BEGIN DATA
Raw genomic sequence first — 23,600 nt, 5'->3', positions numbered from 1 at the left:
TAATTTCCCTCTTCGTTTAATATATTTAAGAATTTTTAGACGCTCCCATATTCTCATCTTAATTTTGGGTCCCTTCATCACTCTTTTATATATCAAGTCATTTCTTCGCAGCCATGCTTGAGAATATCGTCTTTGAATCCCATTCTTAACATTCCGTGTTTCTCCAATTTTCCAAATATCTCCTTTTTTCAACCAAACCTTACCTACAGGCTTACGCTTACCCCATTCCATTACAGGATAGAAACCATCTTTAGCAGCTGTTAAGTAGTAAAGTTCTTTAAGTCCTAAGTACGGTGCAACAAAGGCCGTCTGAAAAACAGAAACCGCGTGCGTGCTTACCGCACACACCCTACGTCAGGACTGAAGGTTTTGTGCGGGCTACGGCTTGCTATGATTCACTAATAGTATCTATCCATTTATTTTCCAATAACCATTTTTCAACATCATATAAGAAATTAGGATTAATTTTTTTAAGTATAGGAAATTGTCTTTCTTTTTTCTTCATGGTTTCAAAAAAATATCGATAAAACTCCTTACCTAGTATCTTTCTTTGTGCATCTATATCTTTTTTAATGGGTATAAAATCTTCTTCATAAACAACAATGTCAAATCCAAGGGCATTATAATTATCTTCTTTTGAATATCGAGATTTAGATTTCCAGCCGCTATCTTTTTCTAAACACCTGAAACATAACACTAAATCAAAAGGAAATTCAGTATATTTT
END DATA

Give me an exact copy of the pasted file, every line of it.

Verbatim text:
Raw genomic sequence first — 23,600 nt, 5'->3', positions numbered from 1 at the left:
TAATTTCCCTCTTCGTTTAATATATTTAAGAATTTTTAGACGCTCCCATATTCTCATCTTAATTTTGGGTCCCTTCATCACTCTTTTATATATCAAGTCATTTCTTCGCAGCCATGCTTGAGAATATCGTCTTTGAATCCCATTCTTAACATTCCGTGTTTCTCCAATTTTCCAAATATCTCCTTTTTTCAACCAAACCTTACCTACAGGCTTACGCTTACCCCATTCCATTACAGGATAGAAACCATCTTTAGCAGCTGTTAAGTAGTAAAGTTCTTTAAGTCCTAAGTACGGTGCAACAAAGGCCGTCTGAAAAACAGAAACCGCGTGCGTGCTTACCGCACACACCCTACGTCAGGACTGAAGGTTTTGTGCGGGCTACGGCTTGCTATGATTCACTAATAGTATCTATCCATTTATTTTCCAATAACCATTTTTCAACATCATATAAGAAATTAGGATTAATTTTTTTAAGTATAGGAAATTGTCTTTCTTTTTTCTTCATGGTTTCAAAAAAATATCGATAAAACTCCTTACCTAGTATCTTTCTTTGTGCATCTATATCTTTTTTAATGGGTATAAAATCTTCTTCATAAACAACAATGTCAAATCCAAGGGCATTATAATTATCTTCTTTTGAATATCGAGATTTAGATTTCCAGCCGCTATCTTTTTCTAAACACCTGAAACATAACACTAAATCAAAAGGAAATTCAGTATATTTT